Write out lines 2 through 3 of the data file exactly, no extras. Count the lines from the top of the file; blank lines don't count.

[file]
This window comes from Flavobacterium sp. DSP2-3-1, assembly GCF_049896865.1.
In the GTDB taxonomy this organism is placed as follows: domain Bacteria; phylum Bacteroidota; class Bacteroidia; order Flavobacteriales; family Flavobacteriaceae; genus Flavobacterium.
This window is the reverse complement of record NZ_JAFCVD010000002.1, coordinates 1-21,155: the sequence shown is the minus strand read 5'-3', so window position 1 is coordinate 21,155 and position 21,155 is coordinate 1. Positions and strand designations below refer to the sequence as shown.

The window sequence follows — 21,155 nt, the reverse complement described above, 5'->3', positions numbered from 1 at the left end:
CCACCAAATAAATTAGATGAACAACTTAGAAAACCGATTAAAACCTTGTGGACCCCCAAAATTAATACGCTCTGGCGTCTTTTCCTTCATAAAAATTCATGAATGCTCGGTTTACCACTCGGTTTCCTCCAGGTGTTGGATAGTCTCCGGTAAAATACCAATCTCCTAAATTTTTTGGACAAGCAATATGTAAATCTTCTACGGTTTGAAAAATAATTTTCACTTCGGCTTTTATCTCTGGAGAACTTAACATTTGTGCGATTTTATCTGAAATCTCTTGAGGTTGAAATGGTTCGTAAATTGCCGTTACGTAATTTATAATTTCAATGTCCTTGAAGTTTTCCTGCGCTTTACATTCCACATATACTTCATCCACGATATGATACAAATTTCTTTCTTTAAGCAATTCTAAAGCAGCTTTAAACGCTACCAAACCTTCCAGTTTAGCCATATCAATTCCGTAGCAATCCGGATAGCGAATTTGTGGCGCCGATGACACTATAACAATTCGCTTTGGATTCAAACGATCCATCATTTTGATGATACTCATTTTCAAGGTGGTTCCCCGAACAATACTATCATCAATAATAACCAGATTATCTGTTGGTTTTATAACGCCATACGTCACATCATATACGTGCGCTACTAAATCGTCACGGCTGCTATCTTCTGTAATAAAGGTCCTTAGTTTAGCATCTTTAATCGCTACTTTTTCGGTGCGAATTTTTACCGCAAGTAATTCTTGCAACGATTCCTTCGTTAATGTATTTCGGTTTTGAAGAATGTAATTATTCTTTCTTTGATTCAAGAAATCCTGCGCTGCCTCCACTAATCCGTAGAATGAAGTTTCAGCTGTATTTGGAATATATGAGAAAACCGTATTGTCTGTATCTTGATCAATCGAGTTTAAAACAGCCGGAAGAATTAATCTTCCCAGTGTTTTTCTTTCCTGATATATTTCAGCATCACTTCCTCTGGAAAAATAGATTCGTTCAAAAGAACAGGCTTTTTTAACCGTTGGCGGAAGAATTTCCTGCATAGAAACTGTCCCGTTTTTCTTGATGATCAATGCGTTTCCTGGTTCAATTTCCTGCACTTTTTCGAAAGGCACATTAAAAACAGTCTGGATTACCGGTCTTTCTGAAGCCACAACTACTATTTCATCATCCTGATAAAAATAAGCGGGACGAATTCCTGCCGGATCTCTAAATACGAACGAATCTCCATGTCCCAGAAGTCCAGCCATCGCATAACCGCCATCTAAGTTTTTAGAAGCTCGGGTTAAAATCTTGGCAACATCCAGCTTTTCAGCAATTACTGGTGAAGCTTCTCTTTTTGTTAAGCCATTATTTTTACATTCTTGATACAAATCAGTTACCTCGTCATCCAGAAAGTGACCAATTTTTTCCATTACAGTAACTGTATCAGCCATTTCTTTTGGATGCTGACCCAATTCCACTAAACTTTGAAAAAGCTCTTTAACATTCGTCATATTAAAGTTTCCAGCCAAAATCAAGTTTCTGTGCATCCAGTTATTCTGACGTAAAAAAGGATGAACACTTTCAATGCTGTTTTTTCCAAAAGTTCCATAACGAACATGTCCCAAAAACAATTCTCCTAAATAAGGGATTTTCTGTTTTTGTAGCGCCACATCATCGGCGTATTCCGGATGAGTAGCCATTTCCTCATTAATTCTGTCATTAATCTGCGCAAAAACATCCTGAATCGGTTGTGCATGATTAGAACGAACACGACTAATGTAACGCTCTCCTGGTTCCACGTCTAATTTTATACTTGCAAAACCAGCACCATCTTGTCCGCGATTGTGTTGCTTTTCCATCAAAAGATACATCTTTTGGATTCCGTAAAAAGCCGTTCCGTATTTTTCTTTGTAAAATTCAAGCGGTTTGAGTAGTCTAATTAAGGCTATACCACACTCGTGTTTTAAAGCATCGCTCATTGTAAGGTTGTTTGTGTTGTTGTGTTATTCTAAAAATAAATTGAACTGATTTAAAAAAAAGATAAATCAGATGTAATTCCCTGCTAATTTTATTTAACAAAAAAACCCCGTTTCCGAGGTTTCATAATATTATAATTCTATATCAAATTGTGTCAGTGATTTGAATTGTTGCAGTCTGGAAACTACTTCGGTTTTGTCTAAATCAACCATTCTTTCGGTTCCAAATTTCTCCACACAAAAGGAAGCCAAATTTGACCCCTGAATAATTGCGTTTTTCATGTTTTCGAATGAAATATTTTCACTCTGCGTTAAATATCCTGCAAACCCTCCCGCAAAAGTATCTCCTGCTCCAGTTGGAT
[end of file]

In the GTDB taxonomy this organism is placed as follows: domain Bacteria; phylum Bacteroidota; class Bacteroidia; order Flavobacteriales; family Flavobacteriaceae; genus Flavobacterium.
This window is the reverse complement of record NZ_JAFCVD010000002.1, coordinates 1-21,155: the sequence shown is the minus strand read 5'-3', so window position 1 is coordinate 21,155 and position 21,155 is coordinate 1. Positions and strand designations below refer to the sequence as shown.